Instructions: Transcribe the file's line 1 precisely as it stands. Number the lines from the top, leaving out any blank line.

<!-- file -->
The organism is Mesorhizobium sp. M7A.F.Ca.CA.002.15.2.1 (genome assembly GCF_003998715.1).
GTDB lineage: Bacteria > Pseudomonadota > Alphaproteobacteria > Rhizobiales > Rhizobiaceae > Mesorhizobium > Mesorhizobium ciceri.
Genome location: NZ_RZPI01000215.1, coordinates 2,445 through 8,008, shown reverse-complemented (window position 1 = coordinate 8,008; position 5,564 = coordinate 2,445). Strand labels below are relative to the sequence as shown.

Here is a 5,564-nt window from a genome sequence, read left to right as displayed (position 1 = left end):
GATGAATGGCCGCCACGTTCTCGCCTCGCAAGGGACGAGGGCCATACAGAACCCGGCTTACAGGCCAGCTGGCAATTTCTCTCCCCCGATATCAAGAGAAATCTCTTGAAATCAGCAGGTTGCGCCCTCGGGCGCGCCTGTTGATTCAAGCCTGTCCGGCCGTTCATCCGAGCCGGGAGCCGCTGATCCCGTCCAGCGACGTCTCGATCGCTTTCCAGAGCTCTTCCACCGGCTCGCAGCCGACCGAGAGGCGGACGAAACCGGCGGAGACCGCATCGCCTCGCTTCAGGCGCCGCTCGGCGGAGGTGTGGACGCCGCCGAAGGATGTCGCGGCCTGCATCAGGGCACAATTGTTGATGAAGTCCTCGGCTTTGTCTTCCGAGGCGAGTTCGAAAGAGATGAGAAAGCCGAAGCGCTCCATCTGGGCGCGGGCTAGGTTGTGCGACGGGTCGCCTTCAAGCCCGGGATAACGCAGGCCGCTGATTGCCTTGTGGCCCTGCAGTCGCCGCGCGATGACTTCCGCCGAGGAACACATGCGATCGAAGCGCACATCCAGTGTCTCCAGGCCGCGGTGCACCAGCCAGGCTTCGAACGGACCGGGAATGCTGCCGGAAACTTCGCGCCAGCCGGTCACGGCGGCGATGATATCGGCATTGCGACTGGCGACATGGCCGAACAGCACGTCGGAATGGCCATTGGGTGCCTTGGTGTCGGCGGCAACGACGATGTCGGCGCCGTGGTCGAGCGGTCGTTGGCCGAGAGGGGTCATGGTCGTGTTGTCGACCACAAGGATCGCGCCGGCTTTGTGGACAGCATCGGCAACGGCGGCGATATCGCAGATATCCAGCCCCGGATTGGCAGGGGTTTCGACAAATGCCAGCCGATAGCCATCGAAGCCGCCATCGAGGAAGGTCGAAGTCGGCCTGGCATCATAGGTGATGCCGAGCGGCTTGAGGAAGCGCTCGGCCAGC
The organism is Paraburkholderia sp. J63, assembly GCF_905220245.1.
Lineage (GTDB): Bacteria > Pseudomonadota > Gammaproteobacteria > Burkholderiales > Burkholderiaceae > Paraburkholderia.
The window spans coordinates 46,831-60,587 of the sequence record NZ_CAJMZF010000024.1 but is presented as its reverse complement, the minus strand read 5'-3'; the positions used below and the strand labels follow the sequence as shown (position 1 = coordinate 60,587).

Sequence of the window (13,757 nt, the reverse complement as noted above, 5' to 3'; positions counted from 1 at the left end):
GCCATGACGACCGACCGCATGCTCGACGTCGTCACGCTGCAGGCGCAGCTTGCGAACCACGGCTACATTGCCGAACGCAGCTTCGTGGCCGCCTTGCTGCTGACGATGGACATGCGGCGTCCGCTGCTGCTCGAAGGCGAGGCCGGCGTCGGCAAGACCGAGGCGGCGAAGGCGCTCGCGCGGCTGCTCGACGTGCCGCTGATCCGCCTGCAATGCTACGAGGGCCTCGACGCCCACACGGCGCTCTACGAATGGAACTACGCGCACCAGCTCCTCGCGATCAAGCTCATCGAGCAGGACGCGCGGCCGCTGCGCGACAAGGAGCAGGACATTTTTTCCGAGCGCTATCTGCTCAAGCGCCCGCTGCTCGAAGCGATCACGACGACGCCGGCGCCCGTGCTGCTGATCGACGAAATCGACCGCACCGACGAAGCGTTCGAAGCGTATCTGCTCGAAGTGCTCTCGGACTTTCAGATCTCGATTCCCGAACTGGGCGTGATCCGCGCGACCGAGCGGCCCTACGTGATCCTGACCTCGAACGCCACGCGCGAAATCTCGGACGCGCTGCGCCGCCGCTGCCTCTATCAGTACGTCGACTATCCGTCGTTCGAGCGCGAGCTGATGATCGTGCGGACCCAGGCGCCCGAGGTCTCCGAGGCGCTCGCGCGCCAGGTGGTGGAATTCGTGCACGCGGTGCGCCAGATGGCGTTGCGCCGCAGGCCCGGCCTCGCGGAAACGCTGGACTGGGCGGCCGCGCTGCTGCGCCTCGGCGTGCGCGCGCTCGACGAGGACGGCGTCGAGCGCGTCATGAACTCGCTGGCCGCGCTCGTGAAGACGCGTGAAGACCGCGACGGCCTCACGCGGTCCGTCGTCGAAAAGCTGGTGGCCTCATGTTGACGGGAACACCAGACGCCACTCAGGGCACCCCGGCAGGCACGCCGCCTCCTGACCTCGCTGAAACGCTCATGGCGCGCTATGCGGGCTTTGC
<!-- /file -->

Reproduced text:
The organism is Mesorhizobium sp. M7A.F.Ca.CA.002.15.2.1 (genome assembly GCF_003998715.1).